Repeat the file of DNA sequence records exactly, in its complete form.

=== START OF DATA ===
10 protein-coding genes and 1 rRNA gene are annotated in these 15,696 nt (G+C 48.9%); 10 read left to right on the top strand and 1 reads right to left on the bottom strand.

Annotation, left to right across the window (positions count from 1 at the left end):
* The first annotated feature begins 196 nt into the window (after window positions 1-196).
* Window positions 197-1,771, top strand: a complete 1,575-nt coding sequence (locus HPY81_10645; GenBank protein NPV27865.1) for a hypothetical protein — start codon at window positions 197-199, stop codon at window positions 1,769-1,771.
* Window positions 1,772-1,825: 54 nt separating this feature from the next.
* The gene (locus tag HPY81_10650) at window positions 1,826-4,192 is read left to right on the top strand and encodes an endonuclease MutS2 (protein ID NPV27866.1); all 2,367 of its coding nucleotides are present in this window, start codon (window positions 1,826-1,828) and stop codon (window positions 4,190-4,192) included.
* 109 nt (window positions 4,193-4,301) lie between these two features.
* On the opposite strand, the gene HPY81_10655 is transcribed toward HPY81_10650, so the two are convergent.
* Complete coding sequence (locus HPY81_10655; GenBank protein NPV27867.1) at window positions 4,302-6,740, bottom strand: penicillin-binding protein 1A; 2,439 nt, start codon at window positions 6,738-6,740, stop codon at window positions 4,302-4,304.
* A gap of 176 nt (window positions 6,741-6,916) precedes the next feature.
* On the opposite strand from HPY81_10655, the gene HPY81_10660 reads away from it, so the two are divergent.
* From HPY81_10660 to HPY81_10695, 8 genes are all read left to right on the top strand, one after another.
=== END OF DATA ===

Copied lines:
10 protein-coding genes and 1 rRNA gene are annotated in these 15,696 nt (G+C 48.9%); 10 read left to right on the top strand and 1 reads right to left on the bottom strand.

Annotation, left to right across the window (positions count from 1 at the left end):
* The first annotated feature begins 196 nt into the window (after window positions 1-196).
* Window positions 197-1,771, top strand: a complete 1,575-nt coding sequence (locus HPY81_10645; GenBank protein NPV27865.1) for a hypothetical protein — start codon at window positions 197-199, stop codon at window positions 1,769-1,771.
* Window positions 1,772-1,825: 54 nt separating this feature from the next.
* The gene (locus tag HPY81_10650) at window positions 1,826-4,192 is read left to right on the top strand and encodes an endonuclease MutS2 (protein ID NPV27866.1); all 2,367 of its coding nucleotides are present in this window, start codon (window positions 1,826-1,828) and stop codon (window positions 4,190-4,192) included.
* 109 nt (window positions 4,193-4,301) lie between these two features.
* On the opposite strand, the gene HPY81_10655 is transcribed toward HPY81_10650, so the two are convergent.
* Complete coding sequence (locus HPY81_10655; GenBank protein NPV27867.1) at window positions 4,302-6,740, bottom strand: penicillin-binding protein 1A; 2,439 nt, start codon at window positions 6,738-6,740, stop codon at window positions 4,302-4,304.
* A gap of 176 nt (window positions 6,741-6,916) precedes the next feature.
* On the opposite strand from HPY81_10655, the gene HPY81_10660 reads away from it, so the two are divergent.
* From HPY81_10660 to HPY81_10695, 8 genes are all read left to right on the top strand, one after another.